| Posted by Stevenson Whelton MacDonald & Swan
June 07, 2019
On May 4th, two persons were fatally injured in a single-car collision on the QEW in Oakville after their car struck construction equipment that was parked at the side of the side of the highway and burst into flame. On April 23rd, a London man struck a truck on Highway 401 that was protecting workers who were painting lines on the Highway, causing substantial damage to the vehicles but fortunately, no injuries.
Car and truck accidents are all-too-common in construction zones throughout Ontario, particularly on Ontario highways which seem to be habitually under construction during the summer months, at one location or another. And often, accidents in construction zones result in serious injuries or fatalities for vehicle occupants and/or construction workers.
Also, when one vehicle fails to slow down for stopped or slowed traffic, many other vehicles and casualties may be involved in the ensuing accident as multiple vehicles rear-end one another. This is what occurred in a September 2018 collision on Highway 401 which resulted when a transport truck failed to slow down for stopped traffic in a construction zone and crashed into the back of another tractor trailer truck, causing a train reaction involving several vehicles.
Driving at an excessive speed is the most common cause of car accidents in construction zones. Correspondingly, careless driving or dangerous driving charges are often laid against drivers who don’t take reasonable care and cause an accident in a construction zone. However, this is little consolation for the victims of such accidents, who may be able to collect damages from the at fault driver but often find that their lives have been irrevocably changed as a result of their injuries.
When entering a construction zone, you can substantially reduce the risk of causing an accident by adhering to the following safe driving strategies.
- Be immediately prepared to slow down as soon as you see a sign warning of a construction zone ahead, and follow the posted speed limits.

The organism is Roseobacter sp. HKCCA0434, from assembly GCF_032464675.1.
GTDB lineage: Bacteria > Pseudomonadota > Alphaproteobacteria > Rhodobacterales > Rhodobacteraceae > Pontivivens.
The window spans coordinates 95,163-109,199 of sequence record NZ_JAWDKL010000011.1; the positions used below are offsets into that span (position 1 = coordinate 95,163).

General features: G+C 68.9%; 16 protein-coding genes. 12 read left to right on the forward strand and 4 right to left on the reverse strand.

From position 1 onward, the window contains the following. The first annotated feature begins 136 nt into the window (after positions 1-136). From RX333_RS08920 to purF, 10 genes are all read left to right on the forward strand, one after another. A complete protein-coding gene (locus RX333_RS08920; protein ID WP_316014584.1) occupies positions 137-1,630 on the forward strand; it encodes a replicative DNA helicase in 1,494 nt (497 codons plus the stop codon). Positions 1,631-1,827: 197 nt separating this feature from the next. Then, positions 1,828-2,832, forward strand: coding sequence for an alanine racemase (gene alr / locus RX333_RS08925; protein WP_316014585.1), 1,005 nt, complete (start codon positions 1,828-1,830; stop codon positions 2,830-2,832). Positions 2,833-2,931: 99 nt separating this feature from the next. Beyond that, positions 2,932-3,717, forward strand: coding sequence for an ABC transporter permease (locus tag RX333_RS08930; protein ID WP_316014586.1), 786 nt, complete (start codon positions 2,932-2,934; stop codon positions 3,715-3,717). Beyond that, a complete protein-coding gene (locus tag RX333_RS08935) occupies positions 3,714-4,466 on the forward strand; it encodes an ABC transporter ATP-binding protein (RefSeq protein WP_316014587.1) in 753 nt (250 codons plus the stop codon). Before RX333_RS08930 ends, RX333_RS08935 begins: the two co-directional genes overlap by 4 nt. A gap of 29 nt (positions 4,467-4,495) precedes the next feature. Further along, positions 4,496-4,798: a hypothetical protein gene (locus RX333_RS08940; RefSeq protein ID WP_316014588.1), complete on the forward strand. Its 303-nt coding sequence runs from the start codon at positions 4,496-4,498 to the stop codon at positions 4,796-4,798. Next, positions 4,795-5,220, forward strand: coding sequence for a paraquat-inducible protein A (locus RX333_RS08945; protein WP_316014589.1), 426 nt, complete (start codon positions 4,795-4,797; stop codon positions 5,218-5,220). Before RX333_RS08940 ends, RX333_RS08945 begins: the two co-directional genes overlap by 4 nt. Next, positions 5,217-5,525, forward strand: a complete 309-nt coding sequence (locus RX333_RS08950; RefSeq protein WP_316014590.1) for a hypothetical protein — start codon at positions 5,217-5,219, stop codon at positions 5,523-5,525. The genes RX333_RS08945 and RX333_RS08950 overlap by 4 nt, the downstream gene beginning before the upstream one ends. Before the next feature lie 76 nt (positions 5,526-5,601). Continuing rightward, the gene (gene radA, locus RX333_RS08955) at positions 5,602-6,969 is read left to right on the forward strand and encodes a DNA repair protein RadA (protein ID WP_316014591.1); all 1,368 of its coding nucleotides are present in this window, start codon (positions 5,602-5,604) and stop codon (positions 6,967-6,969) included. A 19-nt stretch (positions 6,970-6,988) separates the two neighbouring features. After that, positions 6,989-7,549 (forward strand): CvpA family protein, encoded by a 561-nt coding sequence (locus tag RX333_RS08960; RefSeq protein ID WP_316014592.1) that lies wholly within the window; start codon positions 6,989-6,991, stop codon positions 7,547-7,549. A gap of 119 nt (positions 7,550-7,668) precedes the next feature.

- Don’t tailgate: leave enough space between your vehicle and the vehicle ahead to allow stopping for an unexpected delay
- Be alert for construction vehicles and personnel who may be entering or exiting the construction zone.
- Stay within cones or other signs/markings that indicate where traffic should proceed within the zone.
- Give yourself extra travel time if you’ll be driving through a construction zone
In the interests of promoting safety in construction zones, under Ontario’s Highway Traffic Act, persons convicted of traffic violations in highway construction zones are subject to more severe penalties than for similar violations in areas not under construction. With respect to speeding, careless driving and racing in a construction zone, offenders face double demerit points and double fines, up to the specified maximum fine for the offence. And, persons convicted of driving at a speed more than 50 km/hr over the posted limit may have their licence suspended for up to 60 days.
Depending on the nature of the accident, accident victims injured in a construction zone may be eligible to claim compensation for any losses associated with their injury. Most often, the at fault driver is named as the defendant in a personal injury claim, but sometimes, the construction zone may not be properly or safely designed, marked or maintained and as a result, road users are put at risk. In such a case, the construction company or municipality may be found liable for any injuries sustained by drivers or passengers.
In Van Tent v. Abbotsford (City), 2013, the construction contractor and municipality were held 80 percent liable for injuries sustained by a motorcyclist when he drifted onto a two-inch drop-off at the edge of the payment in a construction zone on the Trans Canada Highway. The defendants were found negligent for failing to mark and properly warn motorists of the uneven payment.
If you or a loved one were injured in a construction zone accident, talk to an experienced personal injury lawyer at Stevenson Whelton MacDonald & Swan to get an honest assessment of your case and find out if you have good grounds to make a claim for compensation.
Disclaimer: Our blog is intended to inform our existing and prospective clients about topics pertinent to their lives. While our goal is to provide accurate and factual information, this in no way should be taken as legal advice or applied to specific cases. It is in your best interest to contact a licenced and practising lawyer for legal representation, as matters of the law are often complicated and cannot be fully assessed without knowing all of the details of a case.